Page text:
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Miniatures painting - Showing off!


#41

The minis in this post are amazing! Just wow!
I’ve painted a set from Flash Point fire rescue. I like how they turned out and had lots of fun.

Made the flames by twirling hot glue with a toothpick. Water spouts are strands of hot glue made by touching the hot glue with a toothpick and pulling strands up quickly then bunching together while still warm. Then painted and glued on to hose. They stay quite flexible and shouldn’t break off. Sorry the pictures not the best.


#42

That water effect is fantastic!


#43

I’m totally going to have to do that to my copy of flashpoint. Nice idea!


#44

Please share pictures if you can when you finish. I would love to see them.
I was thinking of making fire tokens with hot glue but need to find something to make a mold with that hot glue doesn’t stick to. Parchment paper mabye…


#45

Strange, I usually find that the only thing hot glue DOES stick to is my fingers!
On a more serious note, silicon lined baking paper might work.


#46

Wow, everyone’s minis look so good. Been painting for about a year off and on; as it goes having a toddler for a roommate. Here’s what I’ve been working on lately:


#47

Nice solid reds and yellows. I always struggle, particularly with yellow, to get them smooth block colours before I shade/wash. I also like the varied outfits on your flamme rouge figures, though they still clearly fit as teams.


#48

Thanks, I’ve been trying to work diligently on thinning my paints and doing more layers instead of just slapping paint when my patience betrays me.

I wanted to give the jerseys a wash but after doing so to the bike frames they became quite muted. I kind of like the brighter look at the loss of contrast and detail.


#49

Been working on some of my shadows of brimstone stuff getting back into the hobby. Definitely started with easier models with lots of surface area, not a lot of detail, and deep crevice for inking (painting sin, I know)


#50

just finished this up tonight. learned a lot about glazing with this model; and still so far to go!


#51

Here’s something I painted recently. Drycha Hamadreth from GW. She’s a furious treelady.


#52

love the iridescent wings. How long did this take you?


#53

Thanks!

From start to finish it took about a month. I wasn’t painting the whole time though. In terms of hours, probably something in the region of twenty. It wasn’t as difficult to paint as you might think. The bark is a fair bit of drybrushing and a couple of washes. Shading the recesses with blue wash rather than (or as well as) brown or black helps bring out the orangy tones in the bark. The skin is a very light gray with a coat of nihilakh oxide then some careful highlighting with an almost white glaze. Then it’s mainly just the details. The firey runes were a bit fiddly (I managed to not photograph these) but genuinely the hardest bit was trying to paint that blue bit in her leg. It was a nightmare trying to get my brush in there. I’ve never learned to paint in sub-assemblies.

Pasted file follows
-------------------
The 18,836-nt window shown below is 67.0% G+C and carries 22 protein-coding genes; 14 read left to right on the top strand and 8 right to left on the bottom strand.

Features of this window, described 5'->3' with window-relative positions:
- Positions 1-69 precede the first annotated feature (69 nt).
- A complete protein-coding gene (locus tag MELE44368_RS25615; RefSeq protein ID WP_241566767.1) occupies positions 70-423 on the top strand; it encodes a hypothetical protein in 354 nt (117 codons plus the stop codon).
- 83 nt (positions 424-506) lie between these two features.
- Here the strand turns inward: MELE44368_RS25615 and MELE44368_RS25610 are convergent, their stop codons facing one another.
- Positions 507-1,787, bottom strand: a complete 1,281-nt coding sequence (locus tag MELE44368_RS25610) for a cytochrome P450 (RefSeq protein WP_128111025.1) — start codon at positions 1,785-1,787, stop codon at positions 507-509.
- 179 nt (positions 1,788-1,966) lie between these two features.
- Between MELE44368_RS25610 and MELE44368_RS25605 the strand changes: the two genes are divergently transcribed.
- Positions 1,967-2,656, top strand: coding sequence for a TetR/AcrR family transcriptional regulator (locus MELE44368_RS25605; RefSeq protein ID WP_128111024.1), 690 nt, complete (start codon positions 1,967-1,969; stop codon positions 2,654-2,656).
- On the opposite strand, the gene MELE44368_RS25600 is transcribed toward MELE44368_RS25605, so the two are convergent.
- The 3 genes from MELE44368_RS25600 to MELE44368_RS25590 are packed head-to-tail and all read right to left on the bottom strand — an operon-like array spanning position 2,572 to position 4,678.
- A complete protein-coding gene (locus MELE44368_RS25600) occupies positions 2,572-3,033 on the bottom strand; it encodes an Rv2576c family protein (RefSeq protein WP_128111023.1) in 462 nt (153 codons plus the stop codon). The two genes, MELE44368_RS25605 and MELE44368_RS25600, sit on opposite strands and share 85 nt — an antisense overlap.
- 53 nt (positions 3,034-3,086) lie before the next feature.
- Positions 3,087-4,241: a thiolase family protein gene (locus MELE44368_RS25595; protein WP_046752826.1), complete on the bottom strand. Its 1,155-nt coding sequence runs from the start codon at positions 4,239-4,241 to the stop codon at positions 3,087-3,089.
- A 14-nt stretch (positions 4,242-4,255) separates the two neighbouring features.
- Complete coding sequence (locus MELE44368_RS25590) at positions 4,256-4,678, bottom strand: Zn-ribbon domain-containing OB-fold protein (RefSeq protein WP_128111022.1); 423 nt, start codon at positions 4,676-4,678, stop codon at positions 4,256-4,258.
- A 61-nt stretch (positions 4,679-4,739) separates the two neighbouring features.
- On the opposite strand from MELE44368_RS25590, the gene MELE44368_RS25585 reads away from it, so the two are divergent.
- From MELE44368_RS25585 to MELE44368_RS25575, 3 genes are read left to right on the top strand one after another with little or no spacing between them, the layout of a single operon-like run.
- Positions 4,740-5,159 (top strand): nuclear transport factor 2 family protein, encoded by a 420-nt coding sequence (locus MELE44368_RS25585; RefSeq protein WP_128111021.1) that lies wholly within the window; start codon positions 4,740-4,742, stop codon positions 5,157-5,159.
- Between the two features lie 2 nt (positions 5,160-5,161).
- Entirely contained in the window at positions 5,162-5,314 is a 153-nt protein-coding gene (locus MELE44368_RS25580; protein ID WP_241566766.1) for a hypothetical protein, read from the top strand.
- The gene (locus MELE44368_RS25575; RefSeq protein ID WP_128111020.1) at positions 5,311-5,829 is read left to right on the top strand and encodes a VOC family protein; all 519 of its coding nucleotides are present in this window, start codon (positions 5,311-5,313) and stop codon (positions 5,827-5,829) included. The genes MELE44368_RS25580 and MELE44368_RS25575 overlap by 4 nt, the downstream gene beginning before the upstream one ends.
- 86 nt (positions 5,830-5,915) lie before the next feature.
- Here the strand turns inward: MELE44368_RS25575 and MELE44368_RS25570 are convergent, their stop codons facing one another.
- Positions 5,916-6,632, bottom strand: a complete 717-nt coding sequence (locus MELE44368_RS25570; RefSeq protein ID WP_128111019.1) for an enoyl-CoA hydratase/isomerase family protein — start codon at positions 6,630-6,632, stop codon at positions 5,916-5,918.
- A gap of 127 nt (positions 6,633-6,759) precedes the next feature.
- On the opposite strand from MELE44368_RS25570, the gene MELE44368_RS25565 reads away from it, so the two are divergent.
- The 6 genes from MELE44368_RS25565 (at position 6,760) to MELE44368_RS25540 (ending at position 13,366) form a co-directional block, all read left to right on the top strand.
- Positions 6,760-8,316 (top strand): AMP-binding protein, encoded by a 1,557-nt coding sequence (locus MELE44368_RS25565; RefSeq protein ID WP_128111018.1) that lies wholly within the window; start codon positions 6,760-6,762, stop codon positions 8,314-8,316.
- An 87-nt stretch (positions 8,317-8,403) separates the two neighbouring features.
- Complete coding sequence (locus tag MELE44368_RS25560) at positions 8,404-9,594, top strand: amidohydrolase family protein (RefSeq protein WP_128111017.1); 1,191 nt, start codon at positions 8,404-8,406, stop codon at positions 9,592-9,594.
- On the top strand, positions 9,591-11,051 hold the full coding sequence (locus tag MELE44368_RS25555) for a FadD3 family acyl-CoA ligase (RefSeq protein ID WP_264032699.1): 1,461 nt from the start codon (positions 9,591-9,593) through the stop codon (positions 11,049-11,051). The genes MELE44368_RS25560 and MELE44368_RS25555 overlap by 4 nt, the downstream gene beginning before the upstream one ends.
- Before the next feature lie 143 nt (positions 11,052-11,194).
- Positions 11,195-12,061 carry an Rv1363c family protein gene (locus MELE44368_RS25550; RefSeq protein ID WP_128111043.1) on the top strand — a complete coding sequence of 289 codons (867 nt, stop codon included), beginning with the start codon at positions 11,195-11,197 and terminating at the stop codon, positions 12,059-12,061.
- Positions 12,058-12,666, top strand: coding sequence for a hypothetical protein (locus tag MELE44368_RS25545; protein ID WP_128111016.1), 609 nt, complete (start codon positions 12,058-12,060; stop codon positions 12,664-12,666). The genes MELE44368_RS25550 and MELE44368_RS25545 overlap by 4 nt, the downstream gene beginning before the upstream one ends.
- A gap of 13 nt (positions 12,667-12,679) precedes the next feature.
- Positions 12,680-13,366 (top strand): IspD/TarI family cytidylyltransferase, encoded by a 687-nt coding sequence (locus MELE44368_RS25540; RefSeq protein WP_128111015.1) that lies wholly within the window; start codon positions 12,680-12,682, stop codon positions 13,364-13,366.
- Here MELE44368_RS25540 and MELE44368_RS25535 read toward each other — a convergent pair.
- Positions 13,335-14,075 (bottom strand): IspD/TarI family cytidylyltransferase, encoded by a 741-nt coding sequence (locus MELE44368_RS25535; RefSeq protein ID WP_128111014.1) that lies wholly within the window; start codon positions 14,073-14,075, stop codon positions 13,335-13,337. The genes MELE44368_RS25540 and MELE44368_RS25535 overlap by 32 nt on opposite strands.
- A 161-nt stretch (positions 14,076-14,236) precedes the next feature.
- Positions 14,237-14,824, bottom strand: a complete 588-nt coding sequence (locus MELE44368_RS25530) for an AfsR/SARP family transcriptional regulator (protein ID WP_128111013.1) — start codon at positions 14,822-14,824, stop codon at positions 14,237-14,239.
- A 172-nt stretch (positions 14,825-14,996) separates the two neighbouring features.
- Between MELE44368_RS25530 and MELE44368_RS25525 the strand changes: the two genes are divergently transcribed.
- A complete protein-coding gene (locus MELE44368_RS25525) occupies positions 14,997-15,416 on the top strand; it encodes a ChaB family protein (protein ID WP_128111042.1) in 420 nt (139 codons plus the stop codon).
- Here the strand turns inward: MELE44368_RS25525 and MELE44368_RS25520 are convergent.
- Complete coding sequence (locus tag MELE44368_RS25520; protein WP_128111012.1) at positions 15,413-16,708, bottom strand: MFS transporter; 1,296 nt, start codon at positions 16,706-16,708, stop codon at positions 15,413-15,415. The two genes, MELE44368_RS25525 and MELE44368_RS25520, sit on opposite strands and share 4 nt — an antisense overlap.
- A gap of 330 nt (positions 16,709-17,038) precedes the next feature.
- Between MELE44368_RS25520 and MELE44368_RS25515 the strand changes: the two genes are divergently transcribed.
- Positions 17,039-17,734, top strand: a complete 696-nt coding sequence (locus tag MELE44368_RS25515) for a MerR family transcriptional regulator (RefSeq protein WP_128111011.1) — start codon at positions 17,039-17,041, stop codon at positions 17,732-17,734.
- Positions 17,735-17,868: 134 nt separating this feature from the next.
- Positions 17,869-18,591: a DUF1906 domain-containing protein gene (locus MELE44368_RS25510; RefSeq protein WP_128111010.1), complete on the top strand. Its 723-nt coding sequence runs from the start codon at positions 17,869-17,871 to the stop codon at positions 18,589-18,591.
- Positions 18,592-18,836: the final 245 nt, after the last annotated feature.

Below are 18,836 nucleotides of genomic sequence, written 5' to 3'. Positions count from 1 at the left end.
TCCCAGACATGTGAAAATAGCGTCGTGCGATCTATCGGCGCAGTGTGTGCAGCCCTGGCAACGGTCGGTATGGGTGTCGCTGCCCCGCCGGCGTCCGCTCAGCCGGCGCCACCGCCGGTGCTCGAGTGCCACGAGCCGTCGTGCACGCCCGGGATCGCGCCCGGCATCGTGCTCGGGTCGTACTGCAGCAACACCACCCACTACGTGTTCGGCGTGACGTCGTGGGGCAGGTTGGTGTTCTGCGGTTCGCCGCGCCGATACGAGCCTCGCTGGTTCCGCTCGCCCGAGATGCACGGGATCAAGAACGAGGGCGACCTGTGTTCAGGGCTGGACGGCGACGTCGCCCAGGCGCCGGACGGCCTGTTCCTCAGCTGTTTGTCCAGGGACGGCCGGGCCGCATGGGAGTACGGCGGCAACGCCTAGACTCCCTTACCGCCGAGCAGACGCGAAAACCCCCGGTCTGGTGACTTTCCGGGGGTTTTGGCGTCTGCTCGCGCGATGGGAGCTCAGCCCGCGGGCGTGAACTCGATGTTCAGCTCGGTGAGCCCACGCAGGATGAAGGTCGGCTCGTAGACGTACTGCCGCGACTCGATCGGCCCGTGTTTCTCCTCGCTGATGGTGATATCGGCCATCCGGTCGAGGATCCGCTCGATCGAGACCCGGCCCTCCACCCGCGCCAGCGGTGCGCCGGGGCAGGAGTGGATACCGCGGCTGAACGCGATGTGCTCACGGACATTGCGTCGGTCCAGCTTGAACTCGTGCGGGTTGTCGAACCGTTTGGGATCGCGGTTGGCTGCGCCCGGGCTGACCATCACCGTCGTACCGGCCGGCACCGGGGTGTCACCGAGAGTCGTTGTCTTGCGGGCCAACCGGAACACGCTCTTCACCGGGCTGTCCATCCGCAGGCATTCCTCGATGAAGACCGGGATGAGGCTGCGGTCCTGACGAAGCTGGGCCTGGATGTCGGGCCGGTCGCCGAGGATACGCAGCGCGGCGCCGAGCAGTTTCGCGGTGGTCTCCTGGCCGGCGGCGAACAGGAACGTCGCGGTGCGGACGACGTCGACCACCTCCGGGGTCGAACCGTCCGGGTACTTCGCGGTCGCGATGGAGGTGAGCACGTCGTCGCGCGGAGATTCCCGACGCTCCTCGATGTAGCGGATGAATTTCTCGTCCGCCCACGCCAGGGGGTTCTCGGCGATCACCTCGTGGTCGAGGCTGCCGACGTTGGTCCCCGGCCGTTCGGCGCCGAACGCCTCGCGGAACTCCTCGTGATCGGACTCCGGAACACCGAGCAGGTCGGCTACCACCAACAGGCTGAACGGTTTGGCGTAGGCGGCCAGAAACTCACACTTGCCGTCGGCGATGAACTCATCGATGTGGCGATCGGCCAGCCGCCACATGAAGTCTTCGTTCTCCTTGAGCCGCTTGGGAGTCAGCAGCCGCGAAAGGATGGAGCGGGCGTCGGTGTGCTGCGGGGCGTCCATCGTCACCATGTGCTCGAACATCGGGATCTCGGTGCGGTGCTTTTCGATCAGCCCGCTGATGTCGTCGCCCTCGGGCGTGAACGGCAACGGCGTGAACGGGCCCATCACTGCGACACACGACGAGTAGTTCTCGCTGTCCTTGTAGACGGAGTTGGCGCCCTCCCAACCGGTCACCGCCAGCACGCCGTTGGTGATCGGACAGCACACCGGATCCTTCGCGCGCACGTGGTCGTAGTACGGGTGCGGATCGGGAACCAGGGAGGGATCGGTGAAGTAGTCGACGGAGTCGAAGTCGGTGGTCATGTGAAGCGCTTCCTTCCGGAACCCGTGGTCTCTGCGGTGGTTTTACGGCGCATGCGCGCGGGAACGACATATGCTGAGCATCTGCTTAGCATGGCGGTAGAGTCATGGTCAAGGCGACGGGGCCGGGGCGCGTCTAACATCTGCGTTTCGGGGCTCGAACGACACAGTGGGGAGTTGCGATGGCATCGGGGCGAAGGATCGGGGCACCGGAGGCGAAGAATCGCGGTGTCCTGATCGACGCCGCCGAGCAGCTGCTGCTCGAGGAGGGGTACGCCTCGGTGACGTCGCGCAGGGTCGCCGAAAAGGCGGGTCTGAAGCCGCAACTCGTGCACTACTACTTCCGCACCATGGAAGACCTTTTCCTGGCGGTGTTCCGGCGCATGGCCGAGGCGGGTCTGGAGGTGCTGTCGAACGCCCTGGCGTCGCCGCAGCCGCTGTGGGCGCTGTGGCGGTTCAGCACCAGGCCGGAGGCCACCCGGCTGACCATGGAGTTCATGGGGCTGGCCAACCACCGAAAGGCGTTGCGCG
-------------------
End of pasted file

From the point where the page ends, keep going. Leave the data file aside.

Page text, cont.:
edit - Oh, and the irridescent effect it just the normal colour paint mixed with a bit of silver. I just mixed silvery blue, pink, and green, then painted them in stripes on each wing.


#54

A few more miniatures from me. These are from an actual board game rather than Games Workshop. They’re a bunch of pirates from Rum & Bones.

Several of the sculpts just make you shake your head at the representation of women in miniatures in general. Especially as two of the female minis represent actual women who existed - the one in the tiger cloak is Anne Bonny, and the one with all the red hair is Grace O’Malley. In real life they were both really kick-ass people. Here Grace O’Malley, who took a dagger to a meeting with Queen Elizabeth I and refused to bow, is reduced to hair, boobs, and thigh-high boots.

Despite this, I do really like the sculpts for their character and fun cartoonish use of archetypes. I’m conflicted.


#55

Amazing! Love the hair and fur!!


#56

Never attempted Mini’s with so much Skin before. It was a good Study and I learned a lot, I find that my Mini’s look like a huge Cake of paint, I need to wait a longer time between coats methinks!



#57

You’ve managed a nice variation in skin tones. Mine all come out looking like a weird pink/red version of Caucasian!


#58

Thanks!

I have had the same issues as you for the past year and decided to give Privateer Press Formula P3’s Khardic flesh, midlund flesh and mennoth white highlight triad a try. Various combos of this triad plus Vallejo golden yellow or brown sand has been working out for me. The only worry is most retailers in my city don’t seem to get much P3 in so I’ve been hoarding whatever I can find.


#59

Wow. I’m not even close to the levels of skill on display here, but I enjoyed my recent foray into miniature painting with Gloomhaven - knowing that I only had to paint three figures, and that they would be the focus of attention for a very very long time, gave me the motivation to get them done:

First time I ever tried on-miniature source lighting, so that was fun.

Other than that, the last thing I did was about 7 years ago, when I experimented with coloured varnishes:

I’m posting these here partly because I’m proud of them, but also to show people that you do not need to be anywhere near as skilled as the other people in this thread to get results that still look good. Drybrushing, Varnishing, and well-planned paint schemes can easily compensate for lack of skill!


#60

That OSL looks terrific, Benkyo! A great concept, beautifully executed.